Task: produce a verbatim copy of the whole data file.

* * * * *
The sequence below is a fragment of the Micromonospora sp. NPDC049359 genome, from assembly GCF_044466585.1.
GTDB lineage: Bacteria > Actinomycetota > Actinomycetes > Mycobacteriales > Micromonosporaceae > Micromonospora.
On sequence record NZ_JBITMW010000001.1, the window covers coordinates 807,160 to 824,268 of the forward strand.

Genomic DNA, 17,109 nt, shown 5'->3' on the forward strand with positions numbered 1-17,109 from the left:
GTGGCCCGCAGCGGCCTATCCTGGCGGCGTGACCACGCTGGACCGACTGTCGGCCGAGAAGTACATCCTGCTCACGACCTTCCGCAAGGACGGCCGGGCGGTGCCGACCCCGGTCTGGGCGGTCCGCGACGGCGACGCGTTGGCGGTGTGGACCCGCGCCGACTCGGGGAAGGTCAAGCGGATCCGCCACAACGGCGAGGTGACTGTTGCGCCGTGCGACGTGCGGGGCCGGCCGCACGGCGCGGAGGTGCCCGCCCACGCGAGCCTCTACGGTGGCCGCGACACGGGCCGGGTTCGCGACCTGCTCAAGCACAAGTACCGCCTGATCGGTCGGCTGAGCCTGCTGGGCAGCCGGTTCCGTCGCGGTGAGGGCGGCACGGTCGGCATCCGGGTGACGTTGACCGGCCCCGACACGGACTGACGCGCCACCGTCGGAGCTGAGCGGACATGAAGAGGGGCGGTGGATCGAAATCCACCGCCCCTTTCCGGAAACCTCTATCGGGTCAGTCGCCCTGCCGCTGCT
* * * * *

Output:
The sequence below is a fragment of the Micromonospora sp. NPDC049359 genome, from assembly GCF_044466585.1.
GTDB lineage: Bacteria > Actinomycetota > Actinomycetes > Mycobacteriales > Micromonosporaceae > Micromonospora.
On sequence record NZ_JBITMW010000001.1, the window covers coordinates 807,160 to 824,268 of the forward strand.

Genomic DNA, 17,109 nt, shown 5'->3' on the forward strand with positions numbered 1-17,109 from the left:
GTGGCCCGCAGCGGCCTATCCTGGCGGCGTGACCACGCTGGACCGACTGTCGGCCGAGAAGTACATCCTGCTCACGACCTTCCGCAAGGACGGCCGGGCGGTGCCGACCCCGGTCTGGGCGGTCCGCGACGGCGACGCGTTGGCGGTGTGGACCCGCGCCGACTCGGGGAAGGTCAAGCGGATCCGCCACAACGGCGAGGTGACTGTTGCGCCGTGCGACGTGCGGGGCCGGCCGCACGGCGCGGAGGTGCCCGCCCACGCGAGCCTCTACGGTGGCCGCGACACGGGCCGGGTTCGCGACCTGCTCAAGCACAAGTACCGCCTGATCGGTCGGCTGAGCCTGCTGGGCAGCCGGTTCCGTCGCGGTGAGGGCGGCACGGTCGGCATCCGGGTGACGTTGACCGGCCCCGACACGGACTGACGCGCCACCGTCGGAGCTGAGCGGACATGAAGAGGGGCGGTGGATCGAAATCCACCGCCCCTTTCCGGAAACCTCTATCGGGTCAGTCGCCCTGCCGCTGCT